Trump had previously gotten into hot water with Neil Young for his use of the song “Rockin’ in the Free World” to help kick off his presidential campaign. “Donald Trump was not authorized to use ‘Rockin’ in the Free World’ in his presidential candidacy announcement,” a spokesperson for Neil Young stated at the time. “Neil Young, a Canadian citizen, is a supporter of Bernie Sanders for President of the United States of America.”
It is infringement to use a copyrighted song without a license, even if the use is non-commercial/political. The Recording Industry Association of America (RIAA) has some guidelines specifically for politicians utilizing music at their events:

“When music is played in public, such as at a campaign event, it is typically necessary to obtain a license for the musical composition (words and music). It is not necessary to obtain a license from the owner of the sound recording (usually a record label)…

A campaign must obtain permission from the owner of the musical composition (usually a music publisher [such as ASCAP, BMI, or SESAC]). This is known as a ‘synch license’…

[I]f a campaign wants to use a specific recording of the song (e.g., Survivor’s recording of ‘Eye of the Tiger’), then the campaign must obtain permission from the owner of the sound recording (usually the record label). This is known as a ‘master license.’”

Furthermore, the American Society of Composers, Authors, and Publishers (ASCAP) has its own advice:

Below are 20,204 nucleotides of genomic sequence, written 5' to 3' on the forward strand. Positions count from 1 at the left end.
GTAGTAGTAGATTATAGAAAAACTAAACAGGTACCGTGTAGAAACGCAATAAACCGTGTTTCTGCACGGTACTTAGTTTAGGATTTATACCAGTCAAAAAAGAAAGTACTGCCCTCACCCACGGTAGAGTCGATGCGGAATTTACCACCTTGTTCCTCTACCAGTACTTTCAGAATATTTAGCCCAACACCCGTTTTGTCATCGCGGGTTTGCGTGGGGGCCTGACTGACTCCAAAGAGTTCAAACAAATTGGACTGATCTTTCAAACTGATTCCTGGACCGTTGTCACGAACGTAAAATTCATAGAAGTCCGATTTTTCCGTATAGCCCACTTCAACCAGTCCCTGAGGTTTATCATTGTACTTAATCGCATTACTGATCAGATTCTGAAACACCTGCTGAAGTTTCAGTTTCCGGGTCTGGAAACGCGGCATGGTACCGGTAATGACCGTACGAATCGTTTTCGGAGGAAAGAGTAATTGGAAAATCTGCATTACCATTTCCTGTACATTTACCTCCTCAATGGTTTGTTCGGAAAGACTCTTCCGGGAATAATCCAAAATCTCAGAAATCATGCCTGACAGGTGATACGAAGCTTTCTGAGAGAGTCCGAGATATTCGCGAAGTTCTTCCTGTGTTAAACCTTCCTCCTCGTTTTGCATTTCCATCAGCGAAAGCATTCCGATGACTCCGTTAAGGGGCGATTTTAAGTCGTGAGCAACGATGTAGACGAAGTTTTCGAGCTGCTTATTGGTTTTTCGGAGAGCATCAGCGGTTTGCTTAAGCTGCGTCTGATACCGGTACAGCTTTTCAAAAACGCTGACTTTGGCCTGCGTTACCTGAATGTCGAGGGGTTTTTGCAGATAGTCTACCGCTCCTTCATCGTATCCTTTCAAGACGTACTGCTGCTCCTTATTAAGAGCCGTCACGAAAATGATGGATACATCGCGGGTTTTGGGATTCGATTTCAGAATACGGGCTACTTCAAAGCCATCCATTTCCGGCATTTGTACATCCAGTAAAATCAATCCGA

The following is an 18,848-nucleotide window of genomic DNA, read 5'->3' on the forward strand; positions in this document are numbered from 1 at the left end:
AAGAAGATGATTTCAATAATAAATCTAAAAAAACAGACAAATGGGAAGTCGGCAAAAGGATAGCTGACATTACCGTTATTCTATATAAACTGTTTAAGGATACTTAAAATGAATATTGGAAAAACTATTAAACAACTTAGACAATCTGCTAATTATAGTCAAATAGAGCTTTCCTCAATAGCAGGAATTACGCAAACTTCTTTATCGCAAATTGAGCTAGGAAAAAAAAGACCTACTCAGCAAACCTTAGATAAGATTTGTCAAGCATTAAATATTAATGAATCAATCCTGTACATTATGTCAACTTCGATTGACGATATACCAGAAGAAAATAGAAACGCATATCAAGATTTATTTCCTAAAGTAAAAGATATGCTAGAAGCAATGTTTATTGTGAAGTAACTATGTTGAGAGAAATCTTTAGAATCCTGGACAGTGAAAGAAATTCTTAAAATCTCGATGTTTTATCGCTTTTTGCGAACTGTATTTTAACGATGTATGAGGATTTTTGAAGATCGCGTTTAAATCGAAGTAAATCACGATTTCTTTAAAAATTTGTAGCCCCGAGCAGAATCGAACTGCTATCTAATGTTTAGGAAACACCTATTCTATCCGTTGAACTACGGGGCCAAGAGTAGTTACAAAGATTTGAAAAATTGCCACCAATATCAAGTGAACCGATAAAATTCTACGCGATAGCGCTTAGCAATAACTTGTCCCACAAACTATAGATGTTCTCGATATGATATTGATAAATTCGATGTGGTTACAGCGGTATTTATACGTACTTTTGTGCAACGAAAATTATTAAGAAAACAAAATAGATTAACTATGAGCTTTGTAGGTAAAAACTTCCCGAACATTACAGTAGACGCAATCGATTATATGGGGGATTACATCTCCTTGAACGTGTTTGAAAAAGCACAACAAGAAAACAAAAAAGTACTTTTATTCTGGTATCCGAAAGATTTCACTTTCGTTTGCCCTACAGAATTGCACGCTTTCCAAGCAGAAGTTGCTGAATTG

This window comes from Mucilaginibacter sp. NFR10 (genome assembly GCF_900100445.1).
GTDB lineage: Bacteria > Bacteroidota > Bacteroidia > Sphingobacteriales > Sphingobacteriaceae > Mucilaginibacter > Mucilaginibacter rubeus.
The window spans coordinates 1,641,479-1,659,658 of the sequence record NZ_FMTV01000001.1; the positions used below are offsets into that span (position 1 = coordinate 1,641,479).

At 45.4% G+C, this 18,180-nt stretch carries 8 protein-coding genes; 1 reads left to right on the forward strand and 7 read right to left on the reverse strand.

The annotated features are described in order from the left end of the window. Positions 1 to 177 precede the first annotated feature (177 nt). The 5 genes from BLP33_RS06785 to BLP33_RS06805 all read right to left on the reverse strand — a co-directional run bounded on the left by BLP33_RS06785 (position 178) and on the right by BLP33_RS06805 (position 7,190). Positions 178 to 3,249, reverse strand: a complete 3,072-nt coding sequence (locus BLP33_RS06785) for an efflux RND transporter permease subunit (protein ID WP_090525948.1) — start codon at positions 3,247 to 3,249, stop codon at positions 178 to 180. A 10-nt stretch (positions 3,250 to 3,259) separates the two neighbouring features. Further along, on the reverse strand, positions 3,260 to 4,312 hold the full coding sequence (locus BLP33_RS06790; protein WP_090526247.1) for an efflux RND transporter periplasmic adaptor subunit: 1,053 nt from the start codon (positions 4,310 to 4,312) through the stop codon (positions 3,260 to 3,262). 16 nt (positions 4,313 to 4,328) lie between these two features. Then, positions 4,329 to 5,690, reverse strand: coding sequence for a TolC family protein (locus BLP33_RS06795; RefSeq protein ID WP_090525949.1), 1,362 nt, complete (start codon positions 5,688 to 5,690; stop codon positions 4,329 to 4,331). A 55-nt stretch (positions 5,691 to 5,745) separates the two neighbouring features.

“[I]f the campaign wants to use a song as its theme, they should contact the management for the artists and/or songwriters of the song in question and obtain their permission.”

With Queen’s “We are the Champions,” the necessary permissions must be obtained through a counterpart performing rights organization called Broadcast Music Inc. (BMI). Most copyright holders have organized themselves into broad performing rights organizations (PROs). Three major PROs—ASCAP, BMI and the Society of European Stage Authors & Composers (SESAC)– hold the rights to the vast majority of music produced in America. This makes the process simpler for anyone who wishes to license multiple songs for an event; instead of endless hours of negotiating with all the separate copyright holders of various songs, you can just pay a flat fee to the three PROs and use almost any American song you want at your event. License fees are determined based on a variety of factors, including how the music will be used and the frequency and duration of the use. Therefore, from a copyright perspective, the Trump campaign could conceivably have received a license to use the song from BMI without needing to obtain permission from Queen. The question is, did the campaign have the foresight to do this, or was a license already in place through the venue or the RNC? It is unclear at this time.